While in the process of making my granny squares quilt recently, I ran out of pure white Kona cotton. Horrors! I was sure that I had lots more but when I searched through my stash, I had every shade of ‘white’ imaginable, except for pure white.
So a gal’s gotta do what a gal’s gotta do and that is to head to her local quilt shop…which for me happens to be about 65 miles away…to buy some pure white Kona cotton.
Five yards should do it to bulk up my stash, right?
But heavens, a gal can’t drive all that way just for five yards of boring white fabric…right?
This collection of Civil War and reproduction prints…the most expensive one priced at $5.99/meter (1 meter = 39”)…just begged me to take them home. In a moment of weakness, I caved. *wink*
Did you notice the ‘real’ turkey red fabric on the bottom left? Be still my heart!
I really didn’t need any more fabric. After all, I bought yards and yards of gorgeous fabric on our recent trip to Maine which, I’m embarrassed to say, was still sitting in bags on the floor of my studio because I had no where to put it!
My choices were to either reorganize or downsize. The latter was entirely out of the question!
I recall reading somewhere about folding fabric a certain way, using a 24” x 6” plastic quilting ruler so that all the fabric would end up being a uniform size thereby taking up less space. I went on line and googled ‘folding fabric’ and found exactly what I was looking for.
Here’s what I did and how it’s done.
Leave the fabric folded as it comes off the bolt, wrong sides together and folded selvage to selvage. Lay the fabric out on a flat surface with the selvage edge to the right.
Take your 24” x 6” ruler and lay it on top of the fabric about 4” up from the bottom edge with the top or left edge of the ruler lined up with the folded edge of the fabric. The right edge of the ruler will be hanging off the selvage edge side of the fabric.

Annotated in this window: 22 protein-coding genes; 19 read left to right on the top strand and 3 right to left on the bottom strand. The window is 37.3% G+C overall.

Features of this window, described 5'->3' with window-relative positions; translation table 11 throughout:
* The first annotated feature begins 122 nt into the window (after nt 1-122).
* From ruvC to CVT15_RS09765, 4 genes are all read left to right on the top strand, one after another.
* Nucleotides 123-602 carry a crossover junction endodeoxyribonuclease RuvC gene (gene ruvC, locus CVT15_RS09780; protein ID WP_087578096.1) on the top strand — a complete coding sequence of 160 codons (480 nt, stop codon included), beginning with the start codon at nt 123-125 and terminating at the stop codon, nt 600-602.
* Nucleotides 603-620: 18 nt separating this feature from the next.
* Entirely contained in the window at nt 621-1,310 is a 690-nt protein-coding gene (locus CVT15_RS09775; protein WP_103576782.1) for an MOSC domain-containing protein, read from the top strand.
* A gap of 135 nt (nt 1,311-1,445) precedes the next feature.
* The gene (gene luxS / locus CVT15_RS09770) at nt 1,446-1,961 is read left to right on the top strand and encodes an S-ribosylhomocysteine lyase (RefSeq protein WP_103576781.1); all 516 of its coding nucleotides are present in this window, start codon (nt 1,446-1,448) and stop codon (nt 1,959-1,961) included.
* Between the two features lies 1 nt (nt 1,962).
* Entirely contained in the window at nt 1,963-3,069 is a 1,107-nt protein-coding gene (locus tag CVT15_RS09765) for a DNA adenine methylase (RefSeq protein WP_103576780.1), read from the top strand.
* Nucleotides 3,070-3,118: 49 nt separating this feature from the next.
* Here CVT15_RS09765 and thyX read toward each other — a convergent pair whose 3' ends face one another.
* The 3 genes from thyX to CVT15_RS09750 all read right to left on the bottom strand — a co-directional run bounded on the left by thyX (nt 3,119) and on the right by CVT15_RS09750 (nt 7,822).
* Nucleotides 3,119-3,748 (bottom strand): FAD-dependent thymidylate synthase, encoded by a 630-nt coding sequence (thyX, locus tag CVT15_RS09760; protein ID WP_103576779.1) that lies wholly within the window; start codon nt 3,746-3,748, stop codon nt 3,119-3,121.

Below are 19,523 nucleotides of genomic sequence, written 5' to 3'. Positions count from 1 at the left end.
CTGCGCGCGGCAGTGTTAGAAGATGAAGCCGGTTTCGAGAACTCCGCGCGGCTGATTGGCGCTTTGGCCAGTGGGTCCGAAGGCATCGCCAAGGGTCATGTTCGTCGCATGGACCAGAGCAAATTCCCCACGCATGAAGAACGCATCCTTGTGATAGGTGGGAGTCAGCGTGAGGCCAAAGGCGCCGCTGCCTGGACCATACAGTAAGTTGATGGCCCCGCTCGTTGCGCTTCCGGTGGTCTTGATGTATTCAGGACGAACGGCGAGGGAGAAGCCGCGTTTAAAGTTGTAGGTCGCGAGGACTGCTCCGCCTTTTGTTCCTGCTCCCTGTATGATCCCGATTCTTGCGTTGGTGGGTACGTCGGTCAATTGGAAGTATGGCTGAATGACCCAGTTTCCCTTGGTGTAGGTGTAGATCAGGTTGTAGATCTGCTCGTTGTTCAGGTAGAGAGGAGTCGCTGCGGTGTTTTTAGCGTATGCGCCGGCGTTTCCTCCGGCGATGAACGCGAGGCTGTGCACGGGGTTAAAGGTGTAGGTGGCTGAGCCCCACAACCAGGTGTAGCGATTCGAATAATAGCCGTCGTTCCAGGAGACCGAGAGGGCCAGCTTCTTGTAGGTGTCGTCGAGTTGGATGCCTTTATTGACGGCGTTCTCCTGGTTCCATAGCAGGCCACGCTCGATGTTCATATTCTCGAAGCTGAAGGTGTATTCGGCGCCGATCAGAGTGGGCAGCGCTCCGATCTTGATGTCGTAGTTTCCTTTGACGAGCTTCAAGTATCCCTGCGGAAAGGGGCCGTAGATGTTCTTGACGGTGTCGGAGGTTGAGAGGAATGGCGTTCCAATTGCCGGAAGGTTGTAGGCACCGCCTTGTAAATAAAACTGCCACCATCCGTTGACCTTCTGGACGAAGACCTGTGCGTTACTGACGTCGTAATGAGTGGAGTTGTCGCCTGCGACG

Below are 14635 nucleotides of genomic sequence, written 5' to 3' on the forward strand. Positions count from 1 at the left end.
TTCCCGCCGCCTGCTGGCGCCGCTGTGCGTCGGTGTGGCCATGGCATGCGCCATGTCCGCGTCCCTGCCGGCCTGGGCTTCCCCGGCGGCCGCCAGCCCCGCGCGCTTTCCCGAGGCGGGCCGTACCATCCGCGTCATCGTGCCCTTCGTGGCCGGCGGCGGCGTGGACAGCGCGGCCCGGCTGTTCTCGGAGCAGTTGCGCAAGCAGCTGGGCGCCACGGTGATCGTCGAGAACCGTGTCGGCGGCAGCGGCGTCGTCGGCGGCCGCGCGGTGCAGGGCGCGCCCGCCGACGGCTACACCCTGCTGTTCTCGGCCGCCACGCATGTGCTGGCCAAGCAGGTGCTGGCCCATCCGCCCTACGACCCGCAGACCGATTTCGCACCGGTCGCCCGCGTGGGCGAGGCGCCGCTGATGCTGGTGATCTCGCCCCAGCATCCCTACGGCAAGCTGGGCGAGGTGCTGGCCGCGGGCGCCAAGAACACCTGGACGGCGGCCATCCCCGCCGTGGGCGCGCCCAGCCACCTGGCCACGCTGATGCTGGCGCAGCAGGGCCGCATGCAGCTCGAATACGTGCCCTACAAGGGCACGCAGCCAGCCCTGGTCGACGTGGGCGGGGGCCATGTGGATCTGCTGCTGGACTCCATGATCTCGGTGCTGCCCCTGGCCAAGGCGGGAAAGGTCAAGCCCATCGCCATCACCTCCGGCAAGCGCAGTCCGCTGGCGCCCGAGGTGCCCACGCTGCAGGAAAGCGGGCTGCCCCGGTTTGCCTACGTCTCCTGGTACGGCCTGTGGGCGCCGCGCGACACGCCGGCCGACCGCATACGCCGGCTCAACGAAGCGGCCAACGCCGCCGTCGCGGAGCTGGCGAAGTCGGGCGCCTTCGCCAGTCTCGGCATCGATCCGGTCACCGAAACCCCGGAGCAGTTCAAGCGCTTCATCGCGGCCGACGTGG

Fold up the bottom edge of the fabric and lay it on top of the ruler. Make sure that the left hand side of the ruler is and continues to be lined up flush with the folded edge of the fabric as you proceed through the next steps.
Holding both ends of the fabric in place, start to turn the ruler and fabric away from you, winding the fabric around the ruler as you go.
Continue to do this until to get to about 6” from the end of the length of fabric.
Fold the raw edge end of the fabric over onto itself…
and then lay it on top of the ruler.
Slide the ruler out leaving the fabric in place.
Then fold the fabric in half.
Here’s what you end up with…neatly folded stacks of fabric…all the same width and oh so manageable!
Why ever did I wait so long to do this? *sigh*
I wish I had taken a ‘before’ picture but I forgot to. What you see below are some of my more recent fabric purchases. The rest of my stash is stored in clear plastic bins. Some of the bins are labeled but for the most part, they aren’t and are
buried stacked in the cupboard in my studio.
I am going to buy a few additional crates like those shown below and my plans are to fill them with similar fabric which is hiding in the bins in the cupboard. My goal is to be able to shop from my stash with ease whenever possible.
Just by doing this exercise I found fabric that was already
stuffed stacked in no particular order in these crates that I couldn’t see and forgot I had.
I also have plans for the fat quarters that you see in the open plastic bins but I’ll save that for a future post.
If I were to leave fat quarters like these in pretty rolls and folded bundles they would never be used! They too will be integrated with the rest of my fat quarter stash.
It doesn’t look like a whole lot but each piece of fabric stacked in the bottom crate measures between 3-5 yards in length which I purchased specifically to be used as backing for quilts. It’s actually surprising how small they look and how much less room they take when folded this way.
I feel so organized now and I don’t know about you but I personally can’t function or create when my ‘space’ is in a state disarray which is exactly the way it was.
It should take me a couple of days to complete the job and then?
Let the creative juices flow!